Follain in Bethesda, Maryland.

Clean beauty keeps getting cleaner.

Boston-based beauty retailer Follain has decided to ban from its shelves products containing phenoxyethanol, a preservative that is commonly used as an alternative to parabens, WWD has learned.

The decision to ban phenoxyethanol came directly from Follain’s vendors, according to founder Tara Foley.

Phenoxyethanol is often used in clean beauty as a preservative substitute for parabens, which are generally verboten amongst the clean beauty cohort. But phenoxyethanol is a controversial ingredient. In 2008, the Food and Drug Administration issued a warning for consumers not to buy a certain nipple cream on the market because it contained “potentially harmful ingredients”, including phenoxyethanol.

Foley noticed a trend over the past year of her vendors beginning to slowly drop the ingredient from their formulations, instead opting for naurally derived alternatives such as lactobacillus or radish root.

Follain bans about 30 ingredients from the products in its stores. “We practice what we call a precautionary principle,” Foley said of her philosophy on which ingredients to restrict.

At a time where many clean beauty players are stepping into the role of activist, Follain’s decision to ban phenoxyethanol is equally about pushing chemical manufacturers to come up with alternatives as it is banning a potentially toxic ingredient from shelves.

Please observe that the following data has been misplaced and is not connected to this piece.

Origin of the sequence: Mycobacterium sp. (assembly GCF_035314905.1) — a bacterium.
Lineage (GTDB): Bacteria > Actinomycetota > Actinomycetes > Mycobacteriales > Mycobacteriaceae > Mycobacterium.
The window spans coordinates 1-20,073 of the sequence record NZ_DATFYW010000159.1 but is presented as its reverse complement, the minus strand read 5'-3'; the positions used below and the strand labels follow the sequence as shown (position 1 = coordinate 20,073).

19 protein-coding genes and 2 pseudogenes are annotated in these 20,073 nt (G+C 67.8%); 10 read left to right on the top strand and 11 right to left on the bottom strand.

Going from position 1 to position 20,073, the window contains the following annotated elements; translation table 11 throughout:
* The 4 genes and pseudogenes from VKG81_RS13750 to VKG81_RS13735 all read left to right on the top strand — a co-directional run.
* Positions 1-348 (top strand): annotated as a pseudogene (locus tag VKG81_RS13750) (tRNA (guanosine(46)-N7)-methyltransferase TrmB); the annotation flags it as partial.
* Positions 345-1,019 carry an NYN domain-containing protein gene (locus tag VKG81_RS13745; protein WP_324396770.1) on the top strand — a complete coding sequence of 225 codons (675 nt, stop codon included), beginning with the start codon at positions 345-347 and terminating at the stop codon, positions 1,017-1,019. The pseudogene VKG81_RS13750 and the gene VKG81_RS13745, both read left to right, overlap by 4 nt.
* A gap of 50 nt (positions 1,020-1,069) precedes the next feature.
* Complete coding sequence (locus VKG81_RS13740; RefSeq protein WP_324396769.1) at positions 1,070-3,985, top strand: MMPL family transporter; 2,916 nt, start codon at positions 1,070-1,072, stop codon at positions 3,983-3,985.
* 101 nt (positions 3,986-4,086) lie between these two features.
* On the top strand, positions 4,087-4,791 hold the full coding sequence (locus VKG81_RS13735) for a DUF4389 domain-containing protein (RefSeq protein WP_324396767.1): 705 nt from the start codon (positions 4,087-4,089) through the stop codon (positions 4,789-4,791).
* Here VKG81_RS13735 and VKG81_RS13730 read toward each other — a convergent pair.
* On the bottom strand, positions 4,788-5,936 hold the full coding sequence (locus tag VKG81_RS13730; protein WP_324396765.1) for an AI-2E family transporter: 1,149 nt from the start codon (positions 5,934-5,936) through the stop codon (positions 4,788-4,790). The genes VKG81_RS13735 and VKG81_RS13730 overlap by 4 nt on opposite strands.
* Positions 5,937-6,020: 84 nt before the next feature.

Foley does not always make a point of publicizing her decisions to ban certain ingredients. This is different. Calling phenoxyethanol a “contentious” ingredient, Foley is hoping the move will encourage chemical manufacturers to supply less expensive natural preservative options, and is hoping to discourage brands in the industry from using it. As part of the phenoxyethanol ban at Follain, eight stockkeeping units were removed from the store’s assortment.

“We ban things all the time, but this ingredient is contentious,” Foley said. “A lot of clean beauty retailers and our clean beauty brand peers are going to scoff at us and say that it’s all about the percentage you use. We need to push the envelope to continue to find safer alternatives, push brands to not include these ingredients and push chemical manufacturers to make better options. That’s how we make change.”

As consumer interest in clean beauty swells and major retailers such as Sephora begin to get involved with clean beauty programs of their own, many clean beauty players are scrambling to enforce standards and boundaries to help define a historically murky category.

Follain’s decision to ban phenoxyethanol is the latest an example of clean beauty player stepping into the role of activist. In June, San Francisco-based Credo Beauty issued a lengthy set of standards regarding ingredients and transparency, stating its vendors would need to comply by 2019. In 2017, Beautycounter founder Gregg Renfrew started the Counteract Coalition, a group of clean beauty players focused on lobbying for updated cosmetic safety laws.

“This is a great example of how we can stay ahead of the pack,” said Foley, who is opening the seventh Follain store in Dallas in October and plans to have 10 brick-and-mortar locations by the end of 2019. “[We’re hoping] our peers are going to follow in lockstep behind us.”

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